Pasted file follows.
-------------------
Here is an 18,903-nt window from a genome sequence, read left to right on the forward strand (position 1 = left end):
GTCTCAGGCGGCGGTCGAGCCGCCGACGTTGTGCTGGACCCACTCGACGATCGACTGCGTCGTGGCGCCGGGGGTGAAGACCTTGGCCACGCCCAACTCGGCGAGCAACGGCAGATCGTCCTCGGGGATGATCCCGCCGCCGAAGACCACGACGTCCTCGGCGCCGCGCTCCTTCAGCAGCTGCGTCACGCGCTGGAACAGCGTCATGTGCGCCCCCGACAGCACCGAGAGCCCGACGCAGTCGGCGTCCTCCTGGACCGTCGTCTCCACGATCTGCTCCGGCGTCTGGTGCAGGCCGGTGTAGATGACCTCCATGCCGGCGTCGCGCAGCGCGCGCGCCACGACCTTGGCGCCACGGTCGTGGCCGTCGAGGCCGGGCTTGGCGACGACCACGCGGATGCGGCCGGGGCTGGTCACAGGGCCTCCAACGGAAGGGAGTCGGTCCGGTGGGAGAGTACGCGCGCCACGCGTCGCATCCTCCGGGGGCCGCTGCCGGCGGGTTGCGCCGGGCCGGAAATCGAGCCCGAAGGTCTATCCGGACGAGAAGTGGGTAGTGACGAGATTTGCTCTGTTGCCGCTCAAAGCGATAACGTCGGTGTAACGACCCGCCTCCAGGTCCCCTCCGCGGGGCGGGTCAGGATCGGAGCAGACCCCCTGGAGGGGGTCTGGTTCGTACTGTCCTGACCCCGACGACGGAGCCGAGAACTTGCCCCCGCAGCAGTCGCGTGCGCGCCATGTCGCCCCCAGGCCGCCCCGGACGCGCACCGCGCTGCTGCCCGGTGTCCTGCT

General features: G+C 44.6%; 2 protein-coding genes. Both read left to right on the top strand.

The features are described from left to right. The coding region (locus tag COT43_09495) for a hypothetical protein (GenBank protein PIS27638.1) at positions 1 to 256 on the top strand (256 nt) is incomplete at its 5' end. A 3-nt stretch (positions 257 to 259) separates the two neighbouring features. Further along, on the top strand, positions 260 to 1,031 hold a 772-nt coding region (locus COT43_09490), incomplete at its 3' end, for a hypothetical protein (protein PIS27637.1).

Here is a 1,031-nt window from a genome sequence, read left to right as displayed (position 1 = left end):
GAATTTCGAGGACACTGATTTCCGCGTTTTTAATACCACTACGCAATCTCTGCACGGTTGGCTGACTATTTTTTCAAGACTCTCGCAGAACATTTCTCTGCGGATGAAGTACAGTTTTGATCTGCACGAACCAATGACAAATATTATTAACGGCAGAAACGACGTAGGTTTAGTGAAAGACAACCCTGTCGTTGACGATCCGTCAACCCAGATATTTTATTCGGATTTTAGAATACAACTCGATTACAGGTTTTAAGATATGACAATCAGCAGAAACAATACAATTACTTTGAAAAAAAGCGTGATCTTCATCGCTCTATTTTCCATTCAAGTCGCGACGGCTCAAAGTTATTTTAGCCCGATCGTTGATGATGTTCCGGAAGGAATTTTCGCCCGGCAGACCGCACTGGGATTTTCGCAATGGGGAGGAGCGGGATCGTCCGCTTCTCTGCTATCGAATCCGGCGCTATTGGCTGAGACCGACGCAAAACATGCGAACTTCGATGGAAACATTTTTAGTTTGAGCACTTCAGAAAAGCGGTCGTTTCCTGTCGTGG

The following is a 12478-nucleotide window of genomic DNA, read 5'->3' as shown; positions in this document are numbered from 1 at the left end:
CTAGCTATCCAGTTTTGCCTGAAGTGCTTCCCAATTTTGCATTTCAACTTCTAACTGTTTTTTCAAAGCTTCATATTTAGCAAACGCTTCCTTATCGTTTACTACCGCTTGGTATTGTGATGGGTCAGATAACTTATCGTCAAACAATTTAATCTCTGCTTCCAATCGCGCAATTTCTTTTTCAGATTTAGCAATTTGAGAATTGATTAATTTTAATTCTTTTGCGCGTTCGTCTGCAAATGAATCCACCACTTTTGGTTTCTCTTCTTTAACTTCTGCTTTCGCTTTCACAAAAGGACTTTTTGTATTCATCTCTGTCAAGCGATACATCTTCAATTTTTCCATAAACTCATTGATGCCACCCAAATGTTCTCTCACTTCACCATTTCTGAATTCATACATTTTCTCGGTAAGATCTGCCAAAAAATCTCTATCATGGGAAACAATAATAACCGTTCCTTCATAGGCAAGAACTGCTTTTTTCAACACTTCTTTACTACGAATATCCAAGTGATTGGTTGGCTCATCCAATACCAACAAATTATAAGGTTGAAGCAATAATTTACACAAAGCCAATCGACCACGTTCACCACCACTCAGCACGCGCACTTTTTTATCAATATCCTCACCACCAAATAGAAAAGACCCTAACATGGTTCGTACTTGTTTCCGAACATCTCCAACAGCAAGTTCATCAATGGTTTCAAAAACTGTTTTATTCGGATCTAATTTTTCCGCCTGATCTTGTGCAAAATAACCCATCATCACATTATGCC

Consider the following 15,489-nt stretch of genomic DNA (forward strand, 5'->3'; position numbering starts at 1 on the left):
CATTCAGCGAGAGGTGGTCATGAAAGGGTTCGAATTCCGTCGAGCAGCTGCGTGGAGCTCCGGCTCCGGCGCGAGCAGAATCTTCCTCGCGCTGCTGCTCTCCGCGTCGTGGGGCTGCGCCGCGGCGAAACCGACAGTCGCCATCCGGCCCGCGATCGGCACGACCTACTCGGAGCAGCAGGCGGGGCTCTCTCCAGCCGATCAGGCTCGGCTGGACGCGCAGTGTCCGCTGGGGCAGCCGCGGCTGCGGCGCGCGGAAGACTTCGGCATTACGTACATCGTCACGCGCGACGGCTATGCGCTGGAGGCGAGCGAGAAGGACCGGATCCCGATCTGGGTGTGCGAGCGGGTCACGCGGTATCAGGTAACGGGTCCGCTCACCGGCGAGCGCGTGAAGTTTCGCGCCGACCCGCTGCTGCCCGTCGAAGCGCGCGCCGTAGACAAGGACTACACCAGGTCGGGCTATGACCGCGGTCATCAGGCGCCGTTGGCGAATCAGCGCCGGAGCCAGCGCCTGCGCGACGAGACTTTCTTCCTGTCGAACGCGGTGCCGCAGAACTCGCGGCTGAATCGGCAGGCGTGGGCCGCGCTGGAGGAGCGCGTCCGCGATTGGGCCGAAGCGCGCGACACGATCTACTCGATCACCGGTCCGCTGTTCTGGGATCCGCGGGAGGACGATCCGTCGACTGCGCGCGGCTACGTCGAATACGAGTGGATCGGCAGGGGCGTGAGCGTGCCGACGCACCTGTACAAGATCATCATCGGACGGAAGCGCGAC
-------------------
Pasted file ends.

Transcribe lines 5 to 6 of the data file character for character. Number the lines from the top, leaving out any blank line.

Here is a 1,031-nt window from a genome sequence, read left to right as displayed (position 1 = left end):
GAATTTCGAGGACACTGATTTCCGCGTTTTTAATACCACTACGCAATCTCTGCACGGTTGGCTGACTATTTTTTCAAGACTCTCGCAGAACATTTCTCTGCGGATGAAGTACAGTTTTGATCTGCACGAACCAATGACAAATATTATTAACGGCAGAAACGACGTAGGTTTAGTGAAAGACAACCCTGTCGTTGACGATCCGTCAACCCAGATATTTTATTCGGATTTTAGAATACAACTCGATTACAGGTTTTAAGATATGACAATCAGCAGAAACAATACAATTACTTTGAAAAAAAGCGTGATCTTCATCGCTCTATTTTCCATTCAAGTCGCGACGGCTCAAAGTTATTTTAGCCCGATCGTTGATGATGTTCCGGAAGGAATTTTCGCCCGGCAGACCGCACTGGGATTTTCGCAATGGGGAGGAGCGGGATCGTCCGCTTCTCTGCTATCGAATCCGGCGCTATTGGCTGAGACCGACGCAAAACATGCGAACTTCGATGGAAACATTTTTAGTTTGAGCACTTCAGAAAAGCGGTCGTTTCCTGTCGTGG